When the spine becomes misaligned, certain vertebral bodies have changed their position, and this means they are taking up space, or putting pressure, on areas where they weren’t before, when the spine was aligned as it was designed.
If vertebral bodies are adjusted back into alignment with the rest of the spine, the structural nature of the condition is being addressed, and this also relieves pressure on the affected surroundings, and relieving spinal nerves and muscles from compression can mean restoring their health and function, as well as the spine’s.
Once I start to see structural results through chiropractic care, I can shift the focus to physical therapy and increasing core strength so the spine’s surrounding muscles can optimally support it.
Corrective bracing can help by pushing the spine into a corrective position, and rehabilitation can involve a series of custom-prescribed exercises that patients can easily perform from home to further stabilize and heal their spines.
So when it comes to scoliosis, and a number of other spinal conditions, chiropractic care can help diagnose, assess, and successfully realign the spine through manual adjustments that work towards improving areas of vertebral subluxation.
My journey with chiropractic has been personal and started as an adolescent with chronic and debilitating migraines.
After trying a number of medications and treatments, chiropractic care was the only form of treatment that helped, and it made me realize its power to improve so many aspects of spinal health, and life in general; from there, I chose to focus on scoliosis because I saw a gap in effective treatment options that didn’t involve invasive, costly, and risky spinal fusion surgery.
The very design of the spine is based on movement, so it’s important to keep the spine as strong, loose, and flexible as possible, and this requires leading a spine-friendly lifestyle: maintaining a healthy weight, activity level, practicing good posture, lifting heavy objects correctly, and refraining from excessive consumption of alcohol and/or smoking.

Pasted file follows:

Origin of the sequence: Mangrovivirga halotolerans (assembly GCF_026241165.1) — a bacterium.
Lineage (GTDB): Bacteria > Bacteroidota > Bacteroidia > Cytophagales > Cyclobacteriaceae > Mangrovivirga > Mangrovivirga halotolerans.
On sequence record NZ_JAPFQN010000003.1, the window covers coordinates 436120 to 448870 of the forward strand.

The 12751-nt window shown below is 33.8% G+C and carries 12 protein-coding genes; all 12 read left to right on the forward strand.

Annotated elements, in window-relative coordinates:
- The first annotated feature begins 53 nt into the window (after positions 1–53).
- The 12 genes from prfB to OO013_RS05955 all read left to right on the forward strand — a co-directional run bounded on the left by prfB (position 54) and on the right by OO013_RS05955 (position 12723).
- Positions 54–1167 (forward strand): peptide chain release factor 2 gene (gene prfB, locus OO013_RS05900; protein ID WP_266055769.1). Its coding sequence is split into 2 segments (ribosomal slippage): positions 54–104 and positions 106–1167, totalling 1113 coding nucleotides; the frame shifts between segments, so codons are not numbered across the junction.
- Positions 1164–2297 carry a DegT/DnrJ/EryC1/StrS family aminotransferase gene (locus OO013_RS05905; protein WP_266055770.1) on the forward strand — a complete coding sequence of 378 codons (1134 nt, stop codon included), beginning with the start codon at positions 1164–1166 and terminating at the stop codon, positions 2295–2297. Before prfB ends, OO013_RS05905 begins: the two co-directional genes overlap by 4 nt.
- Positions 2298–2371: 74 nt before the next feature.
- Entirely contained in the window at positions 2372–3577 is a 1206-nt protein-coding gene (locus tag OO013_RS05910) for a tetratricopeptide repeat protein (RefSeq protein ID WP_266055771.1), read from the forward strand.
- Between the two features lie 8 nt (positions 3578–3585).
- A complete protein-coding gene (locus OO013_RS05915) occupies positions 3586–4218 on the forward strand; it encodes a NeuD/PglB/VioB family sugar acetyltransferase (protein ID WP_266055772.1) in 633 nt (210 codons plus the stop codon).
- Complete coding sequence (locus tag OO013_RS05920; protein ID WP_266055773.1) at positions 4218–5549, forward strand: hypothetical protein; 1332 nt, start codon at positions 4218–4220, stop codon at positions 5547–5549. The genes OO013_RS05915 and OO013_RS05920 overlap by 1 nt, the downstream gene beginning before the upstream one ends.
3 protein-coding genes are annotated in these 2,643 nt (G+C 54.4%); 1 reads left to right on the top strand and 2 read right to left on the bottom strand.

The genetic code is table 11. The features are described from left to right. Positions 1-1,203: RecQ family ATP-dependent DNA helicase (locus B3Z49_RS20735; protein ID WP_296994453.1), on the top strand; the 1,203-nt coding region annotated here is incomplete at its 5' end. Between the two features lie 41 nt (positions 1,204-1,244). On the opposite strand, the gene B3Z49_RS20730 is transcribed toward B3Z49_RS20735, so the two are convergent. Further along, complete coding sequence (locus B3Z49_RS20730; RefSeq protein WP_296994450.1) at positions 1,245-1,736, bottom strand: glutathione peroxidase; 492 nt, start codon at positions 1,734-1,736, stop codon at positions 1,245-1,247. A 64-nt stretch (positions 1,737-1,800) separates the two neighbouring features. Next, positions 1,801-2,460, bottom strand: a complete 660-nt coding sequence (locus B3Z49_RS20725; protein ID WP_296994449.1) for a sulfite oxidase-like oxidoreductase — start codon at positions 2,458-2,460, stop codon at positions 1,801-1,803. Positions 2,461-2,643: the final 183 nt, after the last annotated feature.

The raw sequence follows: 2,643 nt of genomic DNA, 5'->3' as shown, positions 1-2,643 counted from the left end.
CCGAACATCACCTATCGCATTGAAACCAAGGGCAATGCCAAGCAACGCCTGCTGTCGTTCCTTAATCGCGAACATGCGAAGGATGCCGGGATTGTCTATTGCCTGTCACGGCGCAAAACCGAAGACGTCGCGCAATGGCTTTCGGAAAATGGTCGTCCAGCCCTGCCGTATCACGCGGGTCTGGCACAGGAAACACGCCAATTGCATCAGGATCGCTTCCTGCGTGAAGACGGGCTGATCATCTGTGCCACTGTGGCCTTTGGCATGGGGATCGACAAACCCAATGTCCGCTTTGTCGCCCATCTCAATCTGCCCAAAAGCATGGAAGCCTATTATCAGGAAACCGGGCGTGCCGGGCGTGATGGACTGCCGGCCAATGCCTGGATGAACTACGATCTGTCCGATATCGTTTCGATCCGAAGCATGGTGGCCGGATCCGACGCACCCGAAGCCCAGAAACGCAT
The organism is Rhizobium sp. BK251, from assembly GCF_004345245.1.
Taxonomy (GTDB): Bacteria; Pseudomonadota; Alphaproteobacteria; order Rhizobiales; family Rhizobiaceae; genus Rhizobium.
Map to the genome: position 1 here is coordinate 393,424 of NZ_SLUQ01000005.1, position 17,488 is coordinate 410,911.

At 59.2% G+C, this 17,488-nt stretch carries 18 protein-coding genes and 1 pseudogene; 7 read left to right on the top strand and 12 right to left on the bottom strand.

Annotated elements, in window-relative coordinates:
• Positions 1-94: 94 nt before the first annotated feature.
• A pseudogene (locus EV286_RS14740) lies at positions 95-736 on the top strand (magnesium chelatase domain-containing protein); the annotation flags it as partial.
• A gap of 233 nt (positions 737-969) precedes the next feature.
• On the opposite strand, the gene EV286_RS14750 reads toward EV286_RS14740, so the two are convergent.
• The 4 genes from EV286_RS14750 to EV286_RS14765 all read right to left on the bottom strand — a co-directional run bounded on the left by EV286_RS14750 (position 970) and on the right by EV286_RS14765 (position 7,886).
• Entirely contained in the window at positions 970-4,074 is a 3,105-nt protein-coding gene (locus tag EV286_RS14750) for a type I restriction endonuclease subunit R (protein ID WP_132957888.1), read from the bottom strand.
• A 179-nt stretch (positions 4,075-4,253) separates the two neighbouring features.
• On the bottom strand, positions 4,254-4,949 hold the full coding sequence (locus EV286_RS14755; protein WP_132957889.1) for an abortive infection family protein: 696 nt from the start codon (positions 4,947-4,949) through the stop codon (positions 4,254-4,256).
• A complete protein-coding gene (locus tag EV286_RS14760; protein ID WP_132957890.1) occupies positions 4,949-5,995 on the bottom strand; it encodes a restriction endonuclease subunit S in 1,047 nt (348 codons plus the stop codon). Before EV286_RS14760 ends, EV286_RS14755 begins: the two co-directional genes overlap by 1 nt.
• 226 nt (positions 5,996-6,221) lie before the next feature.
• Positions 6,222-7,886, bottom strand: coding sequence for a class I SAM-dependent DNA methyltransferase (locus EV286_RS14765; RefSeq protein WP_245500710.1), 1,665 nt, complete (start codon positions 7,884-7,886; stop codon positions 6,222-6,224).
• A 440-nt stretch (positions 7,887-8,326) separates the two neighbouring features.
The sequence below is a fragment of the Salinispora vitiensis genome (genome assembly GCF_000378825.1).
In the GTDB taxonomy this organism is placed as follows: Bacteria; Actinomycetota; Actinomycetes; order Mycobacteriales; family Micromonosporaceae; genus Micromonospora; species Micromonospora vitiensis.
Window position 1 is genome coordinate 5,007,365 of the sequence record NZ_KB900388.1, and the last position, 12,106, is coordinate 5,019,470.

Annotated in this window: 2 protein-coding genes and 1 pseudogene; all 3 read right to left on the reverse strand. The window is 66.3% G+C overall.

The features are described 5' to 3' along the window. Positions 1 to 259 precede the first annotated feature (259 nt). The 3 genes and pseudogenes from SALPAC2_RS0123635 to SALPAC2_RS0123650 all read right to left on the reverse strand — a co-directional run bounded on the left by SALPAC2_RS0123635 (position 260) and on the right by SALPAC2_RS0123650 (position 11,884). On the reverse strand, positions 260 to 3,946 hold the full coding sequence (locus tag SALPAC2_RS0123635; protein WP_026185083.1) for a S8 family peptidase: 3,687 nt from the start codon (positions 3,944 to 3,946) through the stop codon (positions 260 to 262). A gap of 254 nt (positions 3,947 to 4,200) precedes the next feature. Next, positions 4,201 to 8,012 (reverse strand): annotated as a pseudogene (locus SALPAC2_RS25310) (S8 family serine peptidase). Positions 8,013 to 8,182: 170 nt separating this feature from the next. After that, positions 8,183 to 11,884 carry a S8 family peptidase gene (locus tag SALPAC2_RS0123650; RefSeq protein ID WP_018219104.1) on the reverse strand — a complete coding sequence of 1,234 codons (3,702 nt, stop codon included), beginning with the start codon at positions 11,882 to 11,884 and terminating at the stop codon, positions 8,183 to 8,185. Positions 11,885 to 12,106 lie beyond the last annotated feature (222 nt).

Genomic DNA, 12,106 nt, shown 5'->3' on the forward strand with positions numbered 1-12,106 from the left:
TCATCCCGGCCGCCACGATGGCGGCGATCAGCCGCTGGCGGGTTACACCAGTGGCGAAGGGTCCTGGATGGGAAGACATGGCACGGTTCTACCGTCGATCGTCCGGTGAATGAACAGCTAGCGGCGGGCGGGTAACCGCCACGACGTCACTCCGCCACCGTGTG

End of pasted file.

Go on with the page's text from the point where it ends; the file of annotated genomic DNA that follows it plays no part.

There is a certain amount of spinal degeneration to be expected with age, but the aforementioned lifestyle factors help shape a person’s level and rate of natural age-related spinal degeneration.
Chiropractors know the spine, and they know how it’s affected by a number of issues, injuries, and spinal conditions, and they can help assess and improve the health and function of the spine through focusing on how it’s aligned.
When it comes to spinal conditions like scoliosis, as a scoliosis chiropractor, I can diagnose, assess, and treat conditions effectively, proving that many cases of scoliosis don’t require surgical treatment.
Proactive chiropractic care can help patients avoid the risks associated with invasive spinal surgery, and traditional scoliosis treatment that offers spinal fusion does so without first attempting less-invasive treatment methods.
So what you need to know about chiropractic care is that it can help preserve natural spinal strength and function by focusing on how the spine’s vertebrae and joints are aligned.